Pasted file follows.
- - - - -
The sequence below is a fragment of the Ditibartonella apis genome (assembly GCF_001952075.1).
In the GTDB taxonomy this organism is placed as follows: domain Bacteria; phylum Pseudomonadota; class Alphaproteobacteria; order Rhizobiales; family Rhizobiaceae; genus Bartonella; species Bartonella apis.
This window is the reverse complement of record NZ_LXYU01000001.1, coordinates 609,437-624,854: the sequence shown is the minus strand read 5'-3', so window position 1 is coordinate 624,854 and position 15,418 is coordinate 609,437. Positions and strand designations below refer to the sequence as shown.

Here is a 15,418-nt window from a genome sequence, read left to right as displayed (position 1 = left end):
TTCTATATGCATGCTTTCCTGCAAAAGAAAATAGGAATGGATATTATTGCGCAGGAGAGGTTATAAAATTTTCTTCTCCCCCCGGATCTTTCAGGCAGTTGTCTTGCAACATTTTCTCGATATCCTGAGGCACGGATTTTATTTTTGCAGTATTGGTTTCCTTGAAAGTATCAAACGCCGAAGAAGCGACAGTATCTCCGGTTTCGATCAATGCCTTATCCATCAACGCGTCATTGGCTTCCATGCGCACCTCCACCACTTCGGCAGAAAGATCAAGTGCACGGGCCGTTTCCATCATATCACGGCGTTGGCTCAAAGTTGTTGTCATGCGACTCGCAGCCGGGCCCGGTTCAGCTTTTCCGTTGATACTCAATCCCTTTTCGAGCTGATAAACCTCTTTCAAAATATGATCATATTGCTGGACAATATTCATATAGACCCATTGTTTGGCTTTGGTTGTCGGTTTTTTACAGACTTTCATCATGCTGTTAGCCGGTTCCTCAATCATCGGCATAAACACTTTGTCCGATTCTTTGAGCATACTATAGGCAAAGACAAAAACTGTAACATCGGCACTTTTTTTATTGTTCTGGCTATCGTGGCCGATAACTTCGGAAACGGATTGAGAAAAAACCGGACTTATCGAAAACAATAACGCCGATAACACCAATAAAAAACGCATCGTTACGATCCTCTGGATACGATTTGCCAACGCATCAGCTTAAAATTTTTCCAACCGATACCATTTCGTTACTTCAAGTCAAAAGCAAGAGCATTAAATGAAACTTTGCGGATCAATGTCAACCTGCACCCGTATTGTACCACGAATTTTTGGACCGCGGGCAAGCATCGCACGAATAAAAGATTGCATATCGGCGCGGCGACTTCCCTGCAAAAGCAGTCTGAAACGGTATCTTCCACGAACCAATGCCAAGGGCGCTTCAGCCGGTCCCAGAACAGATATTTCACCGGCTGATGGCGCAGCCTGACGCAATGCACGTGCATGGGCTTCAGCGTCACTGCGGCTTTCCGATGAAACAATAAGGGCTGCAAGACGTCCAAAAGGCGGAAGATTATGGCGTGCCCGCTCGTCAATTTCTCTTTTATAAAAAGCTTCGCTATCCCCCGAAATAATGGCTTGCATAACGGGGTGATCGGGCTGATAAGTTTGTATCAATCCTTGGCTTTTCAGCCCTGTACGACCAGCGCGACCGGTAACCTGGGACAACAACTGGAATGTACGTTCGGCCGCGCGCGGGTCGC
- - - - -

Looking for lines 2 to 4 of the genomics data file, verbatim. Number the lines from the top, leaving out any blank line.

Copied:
In the GTDB taxonomy this organism is placed as follows: domain Bacteria; phylum Pseudomonadota; class Alphaproteobacteria; order Rhizobiales; family Rhizobiaceae; genus Bartonella; species Bartonella apis.
This window is the reverse complement of record NZ_LXYU01000001.1, coordinates 609,437-624,854: the sequence shown is the minus strand read 5'-3', so window position 1 is coordinate 624,854 and position 15,418 is coordinate 609,437. Positions and strand designations below refer to the sequence as shown.

Here is a 15,418-nt window from a genome sequence, read left to right as displayed (position 1 = left end):